Jump to content

Roy Larkin

  • Content Count

  • Joined

  • Last visited

Community Reputation

10 Good

About Roy Larkin

  • Rank
    Staff Sergeant

Personal Information

  • Location
  • Interests
    Great War motor transport and civilian road transport history in general
  • Homepage

Recent Profile Visitors

The recent visitors block is disabled and is not being shown to other users.

  1. I would be very surprised if Clayton supplied any chassis rails as spare parts. They would have been simply repaired by the ASC or the vehicle scrapped if beyond repair.
  2. Not an appraisal of the whole fleet, Doc, but a comment on Karriers. And only Karriers because 48 DSC had 15 with broken chassis. Actually it was 1916, but I hit the wrong button and got 15. I suspect it was an example used to inform the War Office that the lack of available spare parts was unacceptable as much as anything. Karriers were also a minority make, so may also been an attempt to not keep buying them. It's not from a report either, it is the War Diary of the Director of Transport, available from Kew. WO 95/71. Not too much about the lorries themselves but more about the organisation.
  3. Doc, nothing odd about the chassis breaking. It was the most common problem for all makers, lorry & car on the Western Front.
  4. War Office contract with Clayton was for 5 lorries per week from 17/10/14 at cost of £775 [£85,000 in 2019] each on a 6 week rolling contract. Clayton/Karrier wanted an increase of £25 [£2,443] per lorry in March 1915 which was refused and lorries continued to be supplied at original price until November 1917. The contract was then revised to increase the cost to £815 [£53,750] (amazing how the wars years affected the inflation calculations according to the Bank of England). In October 1921 Clayton/Karrier took the War Office to court for £24,875 [£1,157,603] which they believed was the money owed from March 1915 to November 1917. The outcome of the court case has yet to be discovered. In September 1915, the Director of Transport in France described Karriers as being ineffective due to lightweight chassis that kept breaking.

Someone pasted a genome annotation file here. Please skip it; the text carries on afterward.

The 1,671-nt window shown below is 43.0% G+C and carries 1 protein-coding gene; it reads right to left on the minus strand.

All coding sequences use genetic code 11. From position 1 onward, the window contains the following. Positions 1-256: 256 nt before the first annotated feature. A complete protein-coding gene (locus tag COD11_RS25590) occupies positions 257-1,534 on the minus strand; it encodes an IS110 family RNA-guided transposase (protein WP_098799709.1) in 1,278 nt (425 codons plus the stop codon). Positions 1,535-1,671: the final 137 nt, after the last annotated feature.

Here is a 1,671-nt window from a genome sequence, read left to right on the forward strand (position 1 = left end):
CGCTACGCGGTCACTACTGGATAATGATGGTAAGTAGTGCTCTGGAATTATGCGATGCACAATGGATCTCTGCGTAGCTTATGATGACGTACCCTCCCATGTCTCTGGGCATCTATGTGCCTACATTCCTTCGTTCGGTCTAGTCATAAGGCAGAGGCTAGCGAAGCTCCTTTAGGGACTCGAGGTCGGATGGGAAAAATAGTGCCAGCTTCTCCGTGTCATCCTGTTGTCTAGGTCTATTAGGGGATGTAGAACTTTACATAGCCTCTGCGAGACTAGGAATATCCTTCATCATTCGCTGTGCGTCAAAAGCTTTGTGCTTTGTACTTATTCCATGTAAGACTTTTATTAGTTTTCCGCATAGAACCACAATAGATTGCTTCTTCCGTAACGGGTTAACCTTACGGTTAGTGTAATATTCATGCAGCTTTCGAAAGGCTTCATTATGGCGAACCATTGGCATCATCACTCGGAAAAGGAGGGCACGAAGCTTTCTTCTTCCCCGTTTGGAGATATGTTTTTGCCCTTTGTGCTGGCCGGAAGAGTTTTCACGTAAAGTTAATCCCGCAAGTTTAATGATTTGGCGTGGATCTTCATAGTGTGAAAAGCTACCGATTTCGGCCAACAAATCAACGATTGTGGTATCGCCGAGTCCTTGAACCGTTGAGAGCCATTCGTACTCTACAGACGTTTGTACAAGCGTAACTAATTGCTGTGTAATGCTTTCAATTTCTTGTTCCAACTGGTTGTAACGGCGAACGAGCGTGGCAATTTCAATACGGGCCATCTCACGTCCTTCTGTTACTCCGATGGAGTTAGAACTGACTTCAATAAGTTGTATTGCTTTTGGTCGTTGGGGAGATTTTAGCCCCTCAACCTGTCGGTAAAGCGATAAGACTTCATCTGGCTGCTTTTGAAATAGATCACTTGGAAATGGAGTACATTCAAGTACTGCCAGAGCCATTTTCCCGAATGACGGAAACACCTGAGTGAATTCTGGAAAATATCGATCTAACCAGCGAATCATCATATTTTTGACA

5. I'm doubtful that it was requisitioned by the military. I've not come across any requisitioned cars and the War Office seem to have purchased cars outright from the start. It is possible that it belonged to an officer as, as Tony says, officers took their own cars just as the cavalry officers took their own horses. It may then have been 'taken over' by the military in France for maintenance and running costs. It may of course only been used in the UK as the military had huge numbers of lorries, cars etc for the home front. My feeling is that if (and its a very big if) that it ever went to France that it was with the original BEF. 'New' officers of companies formed as the BEF expanded would have used the car issued to whichever company they were with. In that case, its very unlikely to have been used as cars were being bought new and the Armstrong-Whitworth was 'non-standard', so would have been kept for the UK, unless somebody had taken it with the BEF as his own property. Having said all that, it is WW1 and that has a habit of throwing up bits of information that totally contradict anything and everything known so far. There was an Armstrong-Whitworth ambulance at Kempton Park disposal site in February 1919, but that has registration number AB 1401, (not WD number) so that only served on the home front. Fascinating project though and I look forward to seeing how progress goes.